But when the lights come back on in the theatre, and you gather up your half eaten box of popcorn and your coat, it's not Mikael Nyqvists understated but persistent reporter you will remember most it's Noomi Rapaces leather-and-stud clad, tattooed, pierced, heavy makeup wearing biker chick, Lisbeth Salander.
Weighted by old wrongdoings as well as new ones, Lisbeth is covered in emotional scars, making her a very interesting character that easily could have been a silly rehash, a Gunvald Larsson in leather. But Noomi Rapace bases Lisbeth in real emotions rather than clichés and hammy over acting. You can tell that there is a real person behind that steely gazed, unyielding face, something that make those parts of the movie, where we get to come with her through what must be some of Swedish cinemas most horrendous scenes, feel that much more awful. You almost can't help looking away, as she is abused over and over again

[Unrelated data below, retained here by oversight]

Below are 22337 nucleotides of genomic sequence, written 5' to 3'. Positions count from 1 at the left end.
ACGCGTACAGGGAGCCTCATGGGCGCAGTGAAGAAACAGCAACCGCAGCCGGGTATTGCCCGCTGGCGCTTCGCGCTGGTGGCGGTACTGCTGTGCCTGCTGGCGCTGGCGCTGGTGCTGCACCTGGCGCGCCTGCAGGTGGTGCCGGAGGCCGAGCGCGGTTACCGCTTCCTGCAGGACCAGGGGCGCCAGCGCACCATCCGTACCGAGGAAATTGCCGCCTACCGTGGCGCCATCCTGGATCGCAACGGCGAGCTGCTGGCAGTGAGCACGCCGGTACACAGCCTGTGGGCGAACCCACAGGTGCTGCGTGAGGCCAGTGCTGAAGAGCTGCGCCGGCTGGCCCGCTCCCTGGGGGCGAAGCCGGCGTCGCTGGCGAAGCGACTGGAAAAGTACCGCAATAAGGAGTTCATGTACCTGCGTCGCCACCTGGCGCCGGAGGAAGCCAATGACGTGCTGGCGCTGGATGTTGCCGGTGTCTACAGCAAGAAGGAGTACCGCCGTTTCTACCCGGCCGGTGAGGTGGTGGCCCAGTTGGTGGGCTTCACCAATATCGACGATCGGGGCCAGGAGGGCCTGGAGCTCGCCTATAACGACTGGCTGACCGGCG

The relationship between Mikael Blomkvist and Lisbeth Salander is the only part where I felt the movie rushed things just a tad. But this is only a mild piece of criticism, as the lack of insight leaves the audience feeling that they, just like the character Mikael Blomkvist, don't know what to make of Lisbeht Salander.
Besides the two leads, I want to single out Peter Haber, who really got to show off his skills! He is obviously good for more than just playing the silly father of Sune or the annoyingly correct police Martin Beck.
I have, like I mentioned earlier, not read the novels by Stieg Larsson, and I have an automatic aversion towards Swedish cinema; which I usually find stiff, with acting taken straight out of the latest grocery store commercials. In other words, Swedish film has its work cut out trying to sell me anything. But, and I am not ashamed to admit this, I'm gonna go ahead and BUY!!!
In the narrow little world that is Swedish cinema there is a lot that one could or even should avoid. But this movie is not something to be ignored! So leave the kids at home (this is NOT a very pleasant film) and head for your nearest multiplex to take in of the most thrilling Swedish films in a very long time!